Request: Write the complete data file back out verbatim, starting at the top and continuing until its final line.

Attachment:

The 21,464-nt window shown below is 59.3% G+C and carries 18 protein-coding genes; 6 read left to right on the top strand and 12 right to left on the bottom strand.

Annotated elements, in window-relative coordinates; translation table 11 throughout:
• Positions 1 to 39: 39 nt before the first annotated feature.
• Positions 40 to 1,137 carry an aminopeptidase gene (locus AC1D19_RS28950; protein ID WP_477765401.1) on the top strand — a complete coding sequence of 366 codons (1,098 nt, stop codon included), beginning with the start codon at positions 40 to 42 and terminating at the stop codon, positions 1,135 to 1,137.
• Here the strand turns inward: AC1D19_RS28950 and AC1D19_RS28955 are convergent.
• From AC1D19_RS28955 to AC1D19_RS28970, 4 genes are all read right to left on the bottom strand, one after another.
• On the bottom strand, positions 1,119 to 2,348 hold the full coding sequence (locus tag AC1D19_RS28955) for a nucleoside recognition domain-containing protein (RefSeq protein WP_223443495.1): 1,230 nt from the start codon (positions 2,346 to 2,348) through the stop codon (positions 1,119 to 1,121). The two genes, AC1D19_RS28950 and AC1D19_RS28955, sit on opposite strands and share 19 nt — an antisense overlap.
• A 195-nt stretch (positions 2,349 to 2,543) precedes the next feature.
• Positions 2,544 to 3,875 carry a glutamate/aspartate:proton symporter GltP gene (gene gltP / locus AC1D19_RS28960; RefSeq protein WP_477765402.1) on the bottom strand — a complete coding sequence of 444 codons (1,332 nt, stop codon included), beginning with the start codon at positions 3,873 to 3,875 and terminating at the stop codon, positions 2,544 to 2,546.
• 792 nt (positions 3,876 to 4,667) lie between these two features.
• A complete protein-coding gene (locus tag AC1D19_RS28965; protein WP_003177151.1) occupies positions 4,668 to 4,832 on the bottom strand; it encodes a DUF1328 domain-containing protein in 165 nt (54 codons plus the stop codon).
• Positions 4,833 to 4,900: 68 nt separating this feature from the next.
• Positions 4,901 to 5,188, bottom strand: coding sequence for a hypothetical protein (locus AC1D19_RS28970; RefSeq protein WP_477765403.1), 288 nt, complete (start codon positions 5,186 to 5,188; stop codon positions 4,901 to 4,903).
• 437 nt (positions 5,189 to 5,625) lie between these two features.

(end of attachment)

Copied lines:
The 21,464-nt window shown below is 59.3% G+C and carries 18 protein-coding genes; 6 read left to right on the top strand and 12 right to left on the bottom strand.

Annotated elements, in window-relative coordinates; translation table 11 throughout:
• Positions 1 to 39: 39 nt before the first annotated feature.
• Positions 40 to 1,137 carry an aminopeptidase gene (locus AC1D19_RS28950; protein ID WP_477765401.1) on the top strand — a complete coding sequence of 366 codons (1,098 nt, stop codon included), beginning with the start codon at positions 40 to 42 and terminating at the stop codon, positions 1,135 to 1,137.
• Here the strand turns inward: AC1D19_RS28950 and AC1D19_RS28955 are convergent.
• From AC1D19_RS28955 to AC1D19_RS28970, 4 genes are all read right to left on the bottom strand, one after another.
• On the bottom strand, positions 1,119 to 2,348 hold the full coding sequence (locus tag AC1D19_RS28955) for a nucleoside recognition domain-containing protein (RefSeq protein WP_223443495.1): 1,230 nt from the start codon (positions 2,346 to 2,348) through the stop codon (positions 1,119 to 1,121). The two genes, AC1D19_RS28950 and AC1D19_RS28955, sit on opposite strands and share 19 nt — an antisense overlap.
• A 195-nt stretch (positions 2,349 to 2,543) precedes the next feature.
• Positions 2,544 to 3,875 carry a glutamate/aspartate:proton symporter GltP gene (gene gltP / locus AC1D19_RS28960; RefSeq protein WP_477765402.1) on the bottom strand — a complete coding sequence of 444 codons (1,332 nt, stop codon included), beginning with the start codon at positions 3,873 to 3,875 and terminating at the stop codon, positions 2,544 to 2,546.
• 792 nt (positions 3,876 to 4,667) lie between these two features.
• A complete protein-coding gene (locus tag AC1D19_RS28965; protein WP_003177151.1) occupies positions 4,668 to 4,832 on the bottom strand; it encodes a DUF1328 domain-containing protein in 165 nt (54 codons plus the stop codon).
• Positions 4,833 to 4,900: 68 nt separating this feature from the next.
• Positions 4,901 to 5,188, bottom strand: coding sequence for a hypothetical protein (locus AC1D19_RS28970; RefSeq protein WP_477765403.1), 288 nt, complete (start codon positions 5,186 to 5,188; stop codon positions 4,901 to 4,903).
• 437 nt (positions 5,189 to 5,625) lie between these two features.